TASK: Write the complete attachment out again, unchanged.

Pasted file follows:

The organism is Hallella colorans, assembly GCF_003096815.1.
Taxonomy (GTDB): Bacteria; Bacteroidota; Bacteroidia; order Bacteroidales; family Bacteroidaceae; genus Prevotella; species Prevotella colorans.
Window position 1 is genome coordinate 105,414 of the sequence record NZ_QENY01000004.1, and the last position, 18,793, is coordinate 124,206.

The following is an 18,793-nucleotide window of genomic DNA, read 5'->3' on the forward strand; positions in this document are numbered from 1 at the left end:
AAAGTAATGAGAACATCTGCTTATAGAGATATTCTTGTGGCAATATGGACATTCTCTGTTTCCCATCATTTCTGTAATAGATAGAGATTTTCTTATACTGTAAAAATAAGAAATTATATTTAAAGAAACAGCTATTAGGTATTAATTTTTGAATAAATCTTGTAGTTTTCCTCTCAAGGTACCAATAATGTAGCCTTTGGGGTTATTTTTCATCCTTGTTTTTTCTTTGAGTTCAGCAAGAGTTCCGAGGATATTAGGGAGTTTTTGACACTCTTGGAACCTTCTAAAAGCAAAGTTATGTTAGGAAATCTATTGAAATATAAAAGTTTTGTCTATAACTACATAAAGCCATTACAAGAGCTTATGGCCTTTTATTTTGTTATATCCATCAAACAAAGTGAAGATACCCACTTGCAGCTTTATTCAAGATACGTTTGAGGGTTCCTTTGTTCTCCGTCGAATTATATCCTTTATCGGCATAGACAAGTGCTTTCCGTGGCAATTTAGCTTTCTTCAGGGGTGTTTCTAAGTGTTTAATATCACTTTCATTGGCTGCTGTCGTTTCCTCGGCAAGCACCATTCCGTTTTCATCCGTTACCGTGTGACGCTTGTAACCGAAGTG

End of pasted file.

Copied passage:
The organism is Hallella colorans, assembly GCF_003096815.1.
Taxonomy (GTDB): Bacteria; Bacteroidota; Bacteroidia; order Bacteroidales; family Bacteroidaceae; genus Prevotella; species Prevotella colorans.
Window position 1 is genome coordinate 105,414 of the sequence record NZ_QENY01000004.1, and the last position, 18,793, is coordinate 124,206.

The following is an 18,793-nucleotide window of genomic DNA, read 5'->3' on the forward strand; positions in this document are numbered from 1 at the left end:
AAAGTAATGAGAACATCTGCTTATAGAGATATTCTTGTGGCAATATGGACATTCTCTGTTTCCCATCATTTCTGTAATAGATAGAGATTTTCTTATACTGTAAAAATAAGAAATTATATTTAAAGAAACAGCTATTAGGTATTAATTTTTGAATAAATCTTGTAGTTTTCCTCTCAAGGTACCAATAATGTAGCCTTTGGGGTTATTTTTCATCCTTGTTTTTTCTTTGAGTTCAGCAAGAGTTCCGAGGATATTAGGGAGTTTTTGACACTCTTGGAACCTTCTAAAAGCAAAGTTATGTTAGGAAATCTATTGAAATATAAAAGTTTTGTCTATAACTACATAAAGCCATTACAAGAGCTTATGGCCTTTTATTTTGTTATATCCATCAAACAAAGTGAAGATACCCACTTGCAGCTTTATTCAAGATACGTTTGAGGGTTCCTTTGTTCTCCGTCGAATTATATCCTTTATCGGCATAGACAAGTGCTTTCCGTGGCAATTTAGCTTTCTTCAGGGGTGTTTCTAAGTGTTTAATATCACTTTCATTGGCTGCTGTCGTTTCCTCGGCAAGCACCATTCCGTTTTCATCCGTTACCGTGTGACGCTTGTAACCGAAGTG